We live in a society that is arguably becoming more claims-oriented and inevitably some claims are not meritorious. One impact of third-party funder involvement is that if a claim lacks merit that party may not be afforded the ability to bring it and such claimants may well approach funders. So long as the funders are asking the right questions, these claims should be weeded out. That is the challenge for the funding industry if it is to prosper.
William Luker head of litigation, RBS
Too close for comfort? The curious case of the lawyer and the Candy brothers
Litigation funding itself is not champertous but numerous institutions are worried about loss of control and potential reputational damage if they go down the funding route.
The line between champerty and private investment was tested recently in a private prosecution resulting in two Stewarts Law lawyers being struck off for dishonesty. Following an appeal it will be retried this year.
Former Stewarts Law partner Andrew Shaw and associate Craig Turnbull found themselves in hot water following a funding arrangement with property tycoons the Candy brothers.
Shaw had pursued an injunction against former investment banker Geoffrey Logue in 2010 on behalf of holiday company Complete Retreats Liquidating Trust. But he failed to tell the court that the Candy brothers were funding the order, despite the fact that Logue was suing them in a separate litigation over kitchen cabinets.
The battle began as a row over the finish on Logue’s kitchen cabinets in his £12m One Hyde Park apartment. The dispute over breach of confidence, abuse of process and unlawful interference settled in January but Shaw’s fight involving the brothers continues.
Details of the private prosecution, brought by Logue, against the lawyers remained under wraps until a High Court appeal in December 2013, when the relationships between the parties emerged.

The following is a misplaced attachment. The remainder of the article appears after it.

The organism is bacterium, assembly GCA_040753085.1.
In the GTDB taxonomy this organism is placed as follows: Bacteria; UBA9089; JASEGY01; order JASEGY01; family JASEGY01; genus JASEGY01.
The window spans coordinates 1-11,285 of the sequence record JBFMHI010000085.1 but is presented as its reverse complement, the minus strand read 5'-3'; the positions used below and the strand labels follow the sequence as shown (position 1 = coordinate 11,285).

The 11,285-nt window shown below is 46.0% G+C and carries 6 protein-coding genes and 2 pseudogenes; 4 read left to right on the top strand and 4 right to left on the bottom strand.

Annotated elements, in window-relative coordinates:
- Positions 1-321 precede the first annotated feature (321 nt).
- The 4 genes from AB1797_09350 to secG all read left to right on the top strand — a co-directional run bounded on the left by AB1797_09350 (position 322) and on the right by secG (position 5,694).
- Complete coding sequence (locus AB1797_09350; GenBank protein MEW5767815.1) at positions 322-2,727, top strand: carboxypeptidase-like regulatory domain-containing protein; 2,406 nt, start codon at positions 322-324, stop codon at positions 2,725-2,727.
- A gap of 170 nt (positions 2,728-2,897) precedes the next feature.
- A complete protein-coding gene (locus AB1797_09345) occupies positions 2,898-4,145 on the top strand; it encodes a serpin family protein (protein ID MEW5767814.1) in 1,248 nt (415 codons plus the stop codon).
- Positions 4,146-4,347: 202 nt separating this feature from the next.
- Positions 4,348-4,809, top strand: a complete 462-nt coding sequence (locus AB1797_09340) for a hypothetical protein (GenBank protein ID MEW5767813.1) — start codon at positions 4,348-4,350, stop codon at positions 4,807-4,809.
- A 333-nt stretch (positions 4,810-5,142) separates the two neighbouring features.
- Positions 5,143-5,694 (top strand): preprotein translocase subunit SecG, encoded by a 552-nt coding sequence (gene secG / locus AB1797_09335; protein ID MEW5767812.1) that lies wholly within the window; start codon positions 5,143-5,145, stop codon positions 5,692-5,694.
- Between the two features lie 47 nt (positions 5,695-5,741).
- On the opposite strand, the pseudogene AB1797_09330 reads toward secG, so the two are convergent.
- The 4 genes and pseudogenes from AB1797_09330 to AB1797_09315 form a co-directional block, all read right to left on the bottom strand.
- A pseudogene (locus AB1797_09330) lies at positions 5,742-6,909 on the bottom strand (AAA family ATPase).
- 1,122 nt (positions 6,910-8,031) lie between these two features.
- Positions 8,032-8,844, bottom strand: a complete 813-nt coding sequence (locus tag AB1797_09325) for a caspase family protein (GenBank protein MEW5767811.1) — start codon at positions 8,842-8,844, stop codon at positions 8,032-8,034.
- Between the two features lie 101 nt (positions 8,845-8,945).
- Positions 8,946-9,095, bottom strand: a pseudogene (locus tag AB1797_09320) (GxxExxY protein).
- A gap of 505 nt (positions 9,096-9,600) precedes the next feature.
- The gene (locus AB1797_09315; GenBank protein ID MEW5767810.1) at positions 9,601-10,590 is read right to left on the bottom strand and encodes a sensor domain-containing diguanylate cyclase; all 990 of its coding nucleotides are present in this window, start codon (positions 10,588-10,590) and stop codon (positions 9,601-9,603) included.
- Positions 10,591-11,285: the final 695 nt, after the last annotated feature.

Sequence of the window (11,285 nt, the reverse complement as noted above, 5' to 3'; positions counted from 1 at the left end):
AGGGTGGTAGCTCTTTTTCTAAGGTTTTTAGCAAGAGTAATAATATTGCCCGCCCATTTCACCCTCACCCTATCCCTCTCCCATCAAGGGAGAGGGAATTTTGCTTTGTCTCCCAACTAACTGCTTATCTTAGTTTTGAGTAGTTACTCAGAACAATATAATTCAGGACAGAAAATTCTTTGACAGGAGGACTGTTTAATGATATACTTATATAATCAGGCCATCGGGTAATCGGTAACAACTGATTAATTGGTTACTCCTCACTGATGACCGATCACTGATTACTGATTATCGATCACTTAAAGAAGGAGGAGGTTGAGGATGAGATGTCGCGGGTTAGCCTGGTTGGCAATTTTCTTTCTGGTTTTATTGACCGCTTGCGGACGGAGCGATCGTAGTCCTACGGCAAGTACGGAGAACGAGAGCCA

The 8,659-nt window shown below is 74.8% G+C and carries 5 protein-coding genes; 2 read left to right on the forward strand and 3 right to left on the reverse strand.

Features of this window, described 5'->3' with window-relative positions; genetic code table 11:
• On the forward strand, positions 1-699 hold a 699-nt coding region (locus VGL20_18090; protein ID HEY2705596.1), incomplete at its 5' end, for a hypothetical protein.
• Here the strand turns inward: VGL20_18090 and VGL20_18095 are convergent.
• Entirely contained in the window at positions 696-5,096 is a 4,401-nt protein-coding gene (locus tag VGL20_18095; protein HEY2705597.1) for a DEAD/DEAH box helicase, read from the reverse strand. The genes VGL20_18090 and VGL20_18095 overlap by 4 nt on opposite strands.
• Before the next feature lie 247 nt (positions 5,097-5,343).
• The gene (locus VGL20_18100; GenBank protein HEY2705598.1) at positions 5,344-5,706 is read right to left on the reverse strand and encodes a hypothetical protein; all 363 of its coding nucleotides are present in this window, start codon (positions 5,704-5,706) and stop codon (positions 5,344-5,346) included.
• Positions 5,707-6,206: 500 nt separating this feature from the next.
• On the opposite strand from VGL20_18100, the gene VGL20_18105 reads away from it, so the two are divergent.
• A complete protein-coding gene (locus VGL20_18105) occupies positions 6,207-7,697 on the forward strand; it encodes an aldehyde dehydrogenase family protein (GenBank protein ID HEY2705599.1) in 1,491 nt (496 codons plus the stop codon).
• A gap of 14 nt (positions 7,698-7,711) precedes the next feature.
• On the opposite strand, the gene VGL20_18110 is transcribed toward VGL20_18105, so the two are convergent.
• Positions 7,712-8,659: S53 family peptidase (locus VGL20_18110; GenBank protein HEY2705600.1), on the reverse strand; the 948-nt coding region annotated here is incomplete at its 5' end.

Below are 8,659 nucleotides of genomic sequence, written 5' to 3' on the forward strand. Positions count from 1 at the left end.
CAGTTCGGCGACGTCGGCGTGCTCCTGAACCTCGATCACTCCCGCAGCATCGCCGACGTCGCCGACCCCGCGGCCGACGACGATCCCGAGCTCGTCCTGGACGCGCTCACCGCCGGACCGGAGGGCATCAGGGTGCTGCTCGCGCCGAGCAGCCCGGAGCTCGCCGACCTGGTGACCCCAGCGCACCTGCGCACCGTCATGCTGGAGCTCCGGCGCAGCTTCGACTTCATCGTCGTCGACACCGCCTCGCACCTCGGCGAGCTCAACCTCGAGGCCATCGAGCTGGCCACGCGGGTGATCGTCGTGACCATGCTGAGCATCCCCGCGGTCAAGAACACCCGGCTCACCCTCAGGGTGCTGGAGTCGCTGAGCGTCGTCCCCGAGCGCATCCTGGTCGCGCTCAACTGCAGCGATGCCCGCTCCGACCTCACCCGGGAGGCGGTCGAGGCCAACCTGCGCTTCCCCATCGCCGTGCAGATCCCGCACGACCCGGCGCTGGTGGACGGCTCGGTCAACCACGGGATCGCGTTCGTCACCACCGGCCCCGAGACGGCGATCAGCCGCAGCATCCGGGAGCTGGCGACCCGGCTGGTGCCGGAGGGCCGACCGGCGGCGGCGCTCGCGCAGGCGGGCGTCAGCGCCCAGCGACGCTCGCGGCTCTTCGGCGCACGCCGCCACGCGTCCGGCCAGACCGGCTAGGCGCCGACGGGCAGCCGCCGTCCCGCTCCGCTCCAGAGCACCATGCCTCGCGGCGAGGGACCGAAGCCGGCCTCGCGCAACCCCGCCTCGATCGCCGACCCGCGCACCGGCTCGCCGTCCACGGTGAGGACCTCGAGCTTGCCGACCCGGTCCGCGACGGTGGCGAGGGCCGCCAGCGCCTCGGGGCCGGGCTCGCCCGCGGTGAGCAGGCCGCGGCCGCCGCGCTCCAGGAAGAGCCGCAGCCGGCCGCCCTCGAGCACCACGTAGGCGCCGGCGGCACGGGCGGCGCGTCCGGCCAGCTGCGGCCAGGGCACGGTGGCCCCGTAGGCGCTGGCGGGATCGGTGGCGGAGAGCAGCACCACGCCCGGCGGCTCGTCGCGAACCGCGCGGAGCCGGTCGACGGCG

Logue had bought an interest in the Knightsbridge property but was accused of fraud, and bankruptcy proceedings started against his company in the US.
The Candy brothers became nervous about the bankruptcy proceedings and began funding the injunction against him launched by Stewarts Law.
The freezing order was later lifted and action brought against the lawyers at the Solicitors Disciplinary Tribunal (SDT), where Wilberforce Chambers’ John Wardell QC argued that both lawyers had acted dishonestly by failing to give full and frank disclosure in relation to the involvement of the Candy’s CPC Group as “the latter had a commercial interest in the outcome and was funding the proceedings in the UK, and that both of these matters should have been disclosed”. The funding was one of six allegations of dishonesty the SDT upheld.
At the High Court December 2013 hearing, Wardell said “a solicitor must disclose the fact that both lawyers also acted for a party who is in acrimonious dispute with the defendant and is funding the action and has a commercial interest in the outcome, however indirect”.
But Mr Justice Jay ruled that five out of six of the counts of dishonesty would be set aside for a newly constituted SDT Tribunal.
RBS: high-profile group litigation
The mammoth group litigation order (GLO) waged between RBS and its former shareholders is set to be one of the year’s highest-profile funded cases in the UK.